Occupational Therapy Activities on a Budget: 8 Fine Motor Activities You Can Do With Everyday Items

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Count how many times a day you use fine motor skills to accomplish small tasks and you’ll find the list never ends— from eating, dressing and brushing teeth to writing, turning a key or completing a simple screwdriver repair. There’s good reason why hand eye-coordination training and the strengthening of muscles that control grip and finger grasp are key to so many therapeutic programs.

 

As an occupational therapist, you can never know too many ways to help build these skills, whether you’re working as a school-based therapist. There are plenty of fancy toys and gadgets that promise results—and some of them are great!  But you don’t need expensive specialty items to get the job done. Sometimes, the simplest everyday ideas do wonders, while keeping children engaged for long periods of time.

 

These occupational therapy activity ideas incorporate readily available items, and can be adapted for many abilities:

 

  1. Straw Necklaces

So many benefits and a sweet piece of jewelry to boot!  Simply gather colored straws, kid scissors and some yarn.  Cut yarn long enough to make a necklace and tie a knotted loop to keep the straw “beads” on.  Depending on the abilities of the children you’re working with, you can show them how to cut small pieces of straws.  Or have the pieces precut.  Demonstrate how to string the yarn through the end of the loops and voilà!  For more advanced skill building, have children sort pieces of straw into piles by color.  You can also use this activity to help them get their feet wet with pattern making, a key skill for early math development.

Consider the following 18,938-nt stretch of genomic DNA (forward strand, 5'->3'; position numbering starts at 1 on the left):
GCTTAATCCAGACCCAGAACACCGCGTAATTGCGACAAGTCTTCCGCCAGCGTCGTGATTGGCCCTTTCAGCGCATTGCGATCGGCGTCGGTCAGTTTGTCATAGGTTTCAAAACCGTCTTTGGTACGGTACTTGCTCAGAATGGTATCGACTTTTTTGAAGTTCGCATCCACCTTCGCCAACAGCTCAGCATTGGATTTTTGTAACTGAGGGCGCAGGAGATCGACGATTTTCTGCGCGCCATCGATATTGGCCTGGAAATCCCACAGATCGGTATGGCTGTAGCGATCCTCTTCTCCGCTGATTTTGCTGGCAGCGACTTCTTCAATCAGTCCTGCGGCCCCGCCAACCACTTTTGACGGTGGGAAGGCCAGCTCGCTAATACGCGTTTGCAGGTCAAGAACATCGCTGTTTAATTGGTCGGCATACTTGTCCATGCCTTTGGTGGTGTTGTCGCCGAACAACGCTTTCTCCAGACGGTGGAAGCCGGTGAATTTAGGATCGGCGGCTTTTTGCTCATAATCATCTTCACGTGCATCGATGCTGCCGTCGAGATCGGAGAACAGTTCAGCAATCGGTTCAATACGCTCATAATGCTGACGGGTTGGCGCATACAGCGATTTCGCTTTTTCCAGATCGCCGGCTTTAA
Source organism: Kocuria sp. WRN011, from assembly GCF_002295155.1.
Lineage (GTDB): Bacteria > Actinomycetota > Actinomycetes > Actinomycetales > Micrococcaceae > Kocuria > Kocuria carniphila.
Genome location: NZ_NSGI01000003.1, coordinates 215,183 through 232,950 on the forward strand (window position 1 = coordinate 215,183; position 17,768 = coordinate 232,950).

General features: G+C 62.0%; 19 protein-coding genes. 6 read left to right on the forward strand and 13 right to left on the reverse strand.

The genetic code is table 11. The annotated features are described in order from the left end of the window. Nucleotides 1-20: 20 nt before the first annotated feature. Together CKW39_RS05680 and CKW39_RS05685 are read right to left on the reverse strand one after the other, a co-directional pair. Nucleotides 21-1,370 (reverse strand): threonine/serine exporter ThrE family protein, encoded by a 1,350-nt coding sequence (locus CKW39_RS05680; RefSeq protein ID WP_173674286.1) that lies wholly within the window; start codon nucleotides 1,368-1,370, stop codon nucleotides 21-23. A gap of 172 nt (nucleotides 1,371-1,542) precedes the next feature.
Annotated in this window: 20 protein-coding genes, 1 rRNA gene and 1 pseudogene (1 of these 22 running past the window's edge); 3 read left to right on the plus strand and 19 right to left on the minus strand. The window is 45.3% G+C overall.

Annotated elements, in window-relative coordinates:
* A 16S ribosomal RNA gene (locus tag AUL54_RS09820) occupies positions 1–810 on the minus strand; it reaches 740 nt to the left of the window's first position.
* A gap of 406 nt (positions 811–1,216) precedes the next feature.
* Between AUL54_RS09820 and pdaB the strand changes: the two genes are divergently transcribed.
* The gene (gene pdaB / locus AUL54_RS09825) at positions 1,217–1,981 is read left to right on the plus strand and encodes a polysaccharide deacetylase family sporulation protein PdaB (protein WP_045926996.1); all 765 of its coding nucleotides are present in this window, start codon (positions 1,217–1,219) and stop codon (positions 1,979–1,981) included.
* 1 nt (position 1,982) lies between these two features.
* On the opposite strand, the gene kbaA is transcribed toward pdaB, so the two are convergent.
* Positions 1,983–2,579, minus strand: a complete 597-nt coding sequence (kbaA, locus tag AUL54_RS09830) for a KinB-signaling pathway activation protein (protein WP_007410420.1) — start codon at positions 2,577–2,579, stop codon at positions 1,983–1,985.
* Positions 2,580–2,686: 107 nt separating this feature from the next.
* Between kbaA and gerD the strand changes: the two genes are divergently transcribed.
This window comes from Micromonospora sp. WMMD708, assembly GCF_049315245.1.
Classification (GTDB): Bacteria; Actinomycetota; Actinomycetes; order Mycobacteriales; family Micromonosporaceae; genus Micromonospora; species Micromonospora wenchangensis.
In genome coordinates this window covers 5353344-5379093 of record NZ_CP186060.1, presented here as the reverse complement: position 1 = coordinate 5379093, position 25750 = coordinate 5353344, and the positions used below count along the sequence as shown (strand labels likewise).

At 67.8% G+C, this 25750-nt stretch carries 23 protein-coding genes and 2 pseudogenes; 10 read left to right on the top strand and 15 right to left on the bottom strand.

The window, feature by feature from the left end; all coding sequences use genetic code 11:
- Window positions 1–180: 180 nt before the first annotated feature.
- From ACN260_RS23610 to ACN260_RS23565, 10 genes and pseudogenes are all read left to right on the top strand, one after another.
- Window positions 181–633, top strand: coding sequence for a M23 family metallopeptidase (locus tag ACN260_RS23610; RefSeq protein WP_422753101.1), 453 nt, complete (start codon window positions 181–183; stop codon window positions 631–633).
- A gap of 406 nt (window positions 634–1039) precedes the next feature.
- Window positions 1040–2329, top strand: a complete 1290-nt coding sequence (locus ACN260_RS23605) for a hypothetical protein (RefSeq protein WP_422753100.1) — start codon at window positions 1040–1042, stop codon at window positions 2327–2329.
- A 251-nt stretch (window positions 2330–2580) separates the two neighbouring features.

1. Pompom Push

Grab some soft colorful pompoms along with an empty container and lid.  Cut holes in the top of the container lid.   If you’re using pompoms of all sizes, don’t forget to cut varying size holes.  Kids can work at picking up the pompoms and pushing them into the container through the holes.  When they’re all in, pop the lid off, dump them out and start again. Another variation on this activity is to use an water bottle instead of a container.  And to promote more refined finger grasping, use coins—real or play—and a container with slits cut into the lid.

 

  1. Pouring Play

Pouring small items from one container to another takes hand-eye coordination and control.  It’s also fun!  Children can pretend to cook or mix items—rice, pasta or even pebbles.  Plus, the “clink, clink” auditory feedback these solid materials provide when poured adds to the experience.  Throw some wooden spoons, funnels and measuring cups into the mix to make pouring more interesting.

 

  1. Brushless Painting

Help your students create beautiful and original paintings without brushes. Provide pompoms of varying sizes, small sponge squares or both!  Set up shallow bowls or plastic plates with a few different washable paint colors. Using a thumb/forefinger grip, children can gently hold and dip their “tools” into the paint and dab or drag on a piece of paper.  Demonstrate what happens when you use more or less paint. Experiment with how the amount of finger pressure affects the way the paint goes on the paper.

 

  1. Shoebox Birthday Cake